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postgraduate thesis: Platinum on the road: the activation and transport of novel platinum anticancer drugs by the extracellulardomain of human copper transporter I (HCTR1)

TitlePlatinum on the road: the activation and transport of novel platinum anticancer drugs by the extracellulardomain of human copper transporter I (HCTR1)
Authors
Issue Date2012
PublisherThe University of Hong Kong (Pokfulam, Hong Kong)
Citation
Wang, X. [王星昊]. (2012). Platinum on the road : the activation and transport of novel platinum anticancer drugs by the extracellular domain of human copper transporter I (HCTR1). (Thesis). University of Hong Kong, Pokfulam, Hong Kong SAR. Retrieved from http://dx.doi.org/10.5353/th_b4819920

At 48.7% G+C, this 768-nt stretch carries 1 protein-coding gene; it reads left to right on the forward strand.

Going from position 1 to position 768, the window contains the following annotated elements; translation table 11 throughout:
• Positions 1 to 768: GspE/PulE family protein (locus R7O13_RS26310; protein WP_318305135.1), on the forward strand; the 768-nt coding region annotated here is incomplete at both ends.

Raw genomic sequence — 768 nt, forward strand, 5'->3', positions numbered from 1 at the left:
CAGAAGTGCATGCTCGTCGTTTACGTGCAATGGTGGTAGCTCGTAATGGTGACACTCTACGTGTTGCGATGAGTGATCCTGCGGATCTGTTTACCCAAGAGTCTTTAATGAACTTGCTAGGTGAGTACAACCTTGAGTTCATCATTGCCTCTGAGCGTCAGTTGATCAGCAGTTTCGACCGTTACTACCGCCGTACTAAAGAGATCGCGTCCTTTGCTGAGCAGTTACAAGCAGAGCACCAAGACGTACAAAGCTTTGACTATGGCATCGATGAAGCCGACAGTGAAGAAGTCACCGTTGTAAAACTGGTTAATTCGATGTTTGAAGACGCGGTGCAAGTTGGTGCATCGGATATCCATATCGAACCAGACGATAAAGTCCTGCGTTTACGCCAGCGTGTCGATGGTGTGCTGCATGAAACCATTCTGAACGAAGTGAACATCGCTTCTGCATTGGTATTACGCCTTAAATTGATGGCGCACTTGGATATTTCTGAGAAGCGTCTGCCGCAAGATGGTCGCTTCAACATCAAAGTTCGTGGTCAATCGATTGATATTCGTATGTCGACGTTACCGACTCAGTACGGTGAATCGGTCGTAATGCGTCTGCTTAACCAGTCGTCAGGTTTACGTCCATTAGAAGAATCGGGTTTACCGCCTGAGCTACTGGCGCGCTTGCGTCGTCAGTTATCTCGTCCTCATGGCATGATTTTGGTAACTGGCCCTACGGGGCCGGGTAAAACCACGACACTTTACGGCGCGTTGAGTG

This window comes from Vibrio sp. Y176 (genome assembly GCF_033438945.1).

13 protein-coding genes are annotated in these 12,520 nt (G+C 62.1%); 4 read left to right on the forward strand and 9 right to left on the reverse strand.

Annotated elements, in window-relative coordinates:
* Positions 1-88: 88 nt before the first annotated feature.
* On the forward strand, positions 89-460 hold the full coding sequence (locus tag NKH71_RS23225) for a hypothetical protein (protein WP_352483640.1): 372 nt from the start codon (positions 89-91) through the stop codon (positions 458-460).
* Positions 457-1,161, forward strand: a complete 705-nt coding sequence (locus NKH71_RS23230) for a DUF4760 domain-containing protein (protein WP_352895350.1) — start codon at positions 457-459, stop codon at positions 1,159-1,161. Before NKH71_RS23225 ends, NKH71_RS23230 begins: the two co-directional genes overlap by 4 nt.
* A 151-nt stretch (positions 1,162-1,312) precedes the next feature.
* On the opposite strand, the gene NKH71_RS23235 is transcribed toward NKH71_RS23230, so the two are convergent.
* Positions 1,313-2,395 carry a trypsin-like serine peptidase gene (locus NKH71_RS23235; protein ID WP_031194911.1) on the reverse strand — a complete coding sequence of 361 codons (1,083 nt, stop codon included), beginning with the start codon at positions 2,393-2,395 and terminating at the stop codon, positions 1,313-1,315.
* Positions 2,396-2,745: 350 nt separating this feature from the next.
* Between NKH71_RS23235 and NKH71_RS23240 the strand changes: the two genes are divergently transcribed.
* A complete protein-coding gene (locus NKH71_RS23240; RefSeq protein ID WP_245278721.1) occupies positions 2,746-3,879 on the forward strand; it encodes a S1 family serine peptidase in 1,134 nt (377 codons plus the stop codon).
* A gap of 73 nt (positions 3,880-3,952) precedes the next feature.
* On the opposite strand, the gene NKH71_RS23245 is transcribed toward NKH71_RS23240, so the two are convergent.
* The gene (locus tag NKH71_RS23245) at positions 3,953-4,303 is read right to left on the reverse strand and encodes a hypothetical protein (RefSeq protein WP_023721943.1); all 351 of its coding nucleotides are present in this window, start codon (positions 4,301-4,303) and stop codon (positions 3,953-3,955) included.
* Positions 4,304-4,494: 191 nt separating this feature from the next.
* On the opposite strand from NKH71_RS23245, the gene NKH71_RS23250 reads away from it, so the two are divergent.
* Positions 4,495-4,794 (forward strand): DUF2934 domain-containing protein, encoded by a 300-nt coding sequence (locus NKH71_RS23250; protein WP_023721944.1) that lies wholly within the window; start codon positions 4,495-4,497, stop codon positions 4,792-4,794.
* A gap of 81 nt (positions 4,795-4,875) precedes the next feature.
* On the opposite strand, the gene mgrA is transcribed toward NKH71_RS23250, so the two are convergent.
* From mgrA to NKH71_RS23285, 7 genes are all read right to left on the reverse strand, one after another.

AbstractPlatinum-based anticancer drugs such as cisplatin, carboplatin and nedaplatin have been widely used in the chemotherapy of a variety of solid tumours for several decades. However, the development of both inherent and acquired resistance has greatly limited the efficacy of all of these drugs. Several mechanisms were proposed to explain the cellular resistance to these platinum drugs, including decreased drug accumulation. Previously, it was suggested that cisplatin enters cells via passive diffusion, followed by intracellular hydrolysis and activation prior to targeting DNA. However, recent in vivo and in vitro studies confirmed that transporters and carriers involved in copper homeostasis play important roles on the transport as well as cellular resistance to the platinum drugs. CTR1, a major plasma-membrane transporter involved in intracellular copper(I) homeostasis, was found to facilitate the uptake of several platinum drugs although the molecular mechanism remains unclear. The extracellular N-terminal domain of human CTR1 (hCTR1) with two methionine(Met)-rich and two histidine(His)-rich motifs has been proved to be essential for the uptake of both copper and platinum drugs by the transporter. In this thesis, the extracellular domain of hCTR1 (hCTR1_N, residues 1-55) was overexpressed and the role of the Met- and His-rich motifs on cisplatin binding was examined by either mutagenesis or chemical modification. Cisplatin was found to directly and rapidly bind to the Met residues of hCTR1_N by the formation of monofunctional cisplatin-thioether adducts. The kinetics of the binding process was found to correlate with the number of Met residues, indicating that all Met residues are exposed to solvents and capable for cisplatin binding. Such a non-sequence-specific binding may increase the likelihood of capturing the anticancer drug in extracellular fluid by the N-terminus of hCTR1. The effect of hCTR_N on the binding and activation of second-generation platinum anticancer drugs, e.g. carboplatin and nedaplatin, were subsequently investigated. hCTR1_N was found to significantly facilitate the activation of these platinum drugs by the formation of ring-opened monofunctional Pt-thioether species through Met residues. Although the activities of platinum drugs against hCTR1_N are significantly different, their monofunctional protein-bound species demonstrated great similarity in both structure and kinetic aspects, suggesting the uptake of these platinum drugs by hCTR1 might follow the same mechanism. The formation of active ring-opened species of carboplatin and nedaplatin by chloride/bicarbonate was observed, indicating these nucleophiles may play a critical role in the pre-activation of the drugs prior to their reaching cellular targets. Pt-thioether species were proposed as intermediates for the platination of other biomolecules. The monofunctional cisplatin adduct of hCTR1_N was proved to further transfer its active platinum species to either cysteine- or guaninecontaining biomolecules which mimic the C-ternimus of hCTR1 and DNA. Methionine residues of hCTR1 may therefore serve as key residues for the activation and transport of platinum anticancer drugs in the form of monofunctional Pt-thioether species through the pole of trimeric hCTR1 and eventually to their final target – DNA.